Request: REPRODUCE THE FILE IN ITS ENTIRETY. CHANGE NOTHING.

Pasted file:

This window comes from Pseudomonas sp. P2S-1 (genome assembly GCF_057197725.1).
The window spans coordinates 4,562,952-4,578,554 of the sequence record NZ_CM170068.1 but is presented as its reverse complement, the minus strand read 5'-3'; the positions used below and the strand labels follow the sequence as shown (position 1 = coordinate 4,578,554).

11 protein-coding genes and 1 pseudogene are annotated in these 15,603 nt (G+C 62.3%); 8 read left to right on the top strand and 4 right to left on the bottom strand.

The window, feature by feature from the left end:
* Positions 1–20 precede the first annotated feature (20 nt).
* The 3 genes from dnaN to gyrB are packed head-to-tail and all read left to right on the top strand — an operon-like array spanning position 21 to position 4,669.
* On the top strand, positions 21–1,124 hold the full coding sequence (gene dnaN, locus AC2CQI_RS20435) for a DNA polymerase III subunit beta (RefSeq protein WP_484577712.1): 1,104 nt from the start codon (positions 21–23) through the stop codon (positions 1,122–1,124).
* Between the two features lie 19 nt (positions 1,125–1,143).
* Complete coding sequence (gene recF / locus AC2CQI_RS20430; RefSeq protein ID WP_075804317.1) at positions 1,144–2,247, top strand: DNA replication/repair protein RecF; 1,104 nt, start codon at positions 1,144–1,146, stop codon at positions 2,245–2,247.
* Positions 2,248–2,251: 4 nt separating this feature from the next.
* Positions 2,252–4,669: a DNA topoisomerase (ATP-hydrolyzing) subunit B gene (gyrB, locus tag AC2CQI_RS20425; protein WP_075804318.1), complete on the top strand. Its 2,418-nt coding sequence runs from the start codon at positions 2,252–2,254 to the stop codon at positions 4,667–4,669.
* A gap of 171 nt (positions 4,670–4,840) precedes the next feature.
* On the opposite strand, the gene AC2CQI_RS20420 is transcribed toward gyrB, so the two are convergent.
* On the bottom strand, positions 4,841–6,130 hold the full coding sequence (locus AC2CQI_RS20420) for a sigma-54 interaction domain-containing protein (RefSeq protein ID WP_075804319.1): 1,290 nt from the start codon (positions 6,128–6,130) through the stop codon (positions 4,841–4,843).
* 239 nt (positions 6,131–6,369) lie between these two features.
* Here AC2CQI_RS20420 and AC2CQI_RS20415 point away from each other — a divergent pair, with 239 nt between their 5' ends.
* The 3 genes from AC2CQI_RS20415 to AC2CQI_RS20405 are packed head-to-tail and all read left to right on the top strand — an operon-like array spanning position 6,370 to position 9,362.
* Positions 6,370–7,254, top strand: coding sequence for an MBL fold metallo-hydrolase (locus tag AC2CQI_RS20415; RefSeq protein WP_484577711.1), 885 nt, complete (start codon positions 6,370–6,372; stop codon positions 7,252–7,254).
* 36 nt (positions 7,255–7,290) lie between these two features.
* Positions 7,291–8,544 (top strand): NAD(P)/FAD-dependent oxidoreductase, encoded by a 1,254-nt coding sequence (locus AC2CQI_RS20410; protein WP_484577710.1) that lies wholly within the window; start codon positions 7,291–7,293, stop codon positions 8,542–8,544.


This window comes from Pseudomonas sp. P2S-1 (genome assembly GCF_057197725.1).
The window spans coordinates 4,562,952-4,578,554 of the sequence record NZ_CM170068.1 but is presented as its reverse complement, the minus strand read 5'-3'; the positions used below and the strand labels follow the sequence as shown (position 1 = coordinate 4,578,554).

11 protein-coding genes and 1 pseudogene are annotated in these 15,603 nt (G+C 62.3%); 8 read left to right on the top strand and 4 right to left on the bottom strand.

The window, feature by feature from the left end:
* Positions 1–20 precede the first annotated feature (20 nt).
* The 3 genes from dnaN to gyrB are packed head-to-tail and all read left to right on the top strand — an operon-like array spanning position 21 to position 4,669.
* On the top strand, positions 21–1,124 hold the full coding sequence (gene dnaN, locus AC2CQI_RS20435) for a DNA polymerase III subunit beta (RefSeq protein WP_484577712.1): 1,104 nt from the start codon (positions 21–23) through the stop codon (positions 1,122–1,124).
* Between the two features lie 19 nt (positions 1,125–1,143).
* Complete coding sequence (gene recF / locus AC2CQI_RS20430; RefSeq protein ID WP_075804317.1) at positions 1,144–2,247, top strand: DNA replication/repair protein RecF; 1,104 nt, start codon at positions 1,144–1,146, stop codon at positions 2,245–2,247.
* Positions 2,248–2,251: 4 nt separating this feature from the next.
* Positions 2,252–4,669: a DNA topoisomerase (ATP-hydrolyzing) subunit B gene (gyrB, locus tag AC2CQI_RS20425; protein WP_075804318.1), complete on the top strand. Its 2,418-nt coding sequence runs from the start codon at positions 2,252–2,254 to the stop codon at positions 4,667–4,669.
* A gap of 171 nt (positions 4,670–4,840) precedes the next feature.
* On the opposite strand, the gene AC2CQI_RS20420 is transcribed toward gyrB, so the two are convergent.
* On the bottom strand, positions 4,841–6,130 hold the full coding sequence (locus AC2CQI_RS20420) for a sigma-54 interaction domain-containing protein (RefSeq protein ID WP_075804319.1): 1,290 nt from the start codon (positions 6,128–6,130) through the stop codon (positions 4,841–4,843).
* 239 nt (positions 6,131–6,369) lie between these two features.
* Here AC2CQI_RS20420 and AC2CQI_RS20415 point away from each other — a divergent pair, with 239 nt between their 5' ends.
* The 3 genes from AC2CQI_RS20415 to AC2CQI_RS20405 are packed head-to-tail and all read left to right on the top strand — an operon-like array spanning position 6,370 to position 9,362.
* Positions 6,370–7,254, top strand: coding sequence for an MBL fold metallo-hydrolase (locus tag AC2CQI_RS20415; RefSeq protein WP_484577711.1), 885 nt, complete (start codon positions 6,370–6,372; stop codon positions 7,252–7,254).
* 36 nt (positions 7,255–7,290) lie between these two features.
* Positions 7,291–8,544 (top strand): NAD(P)/FAD-dependent oxidoreductase, encoded by a 1,254-nt coding sequence (locus AC2CQI_RS20410; protein WP_484577710.1) that lies wholly within the window; start codon positions 7,291–7,293, stop codon positions 8,542–8,544.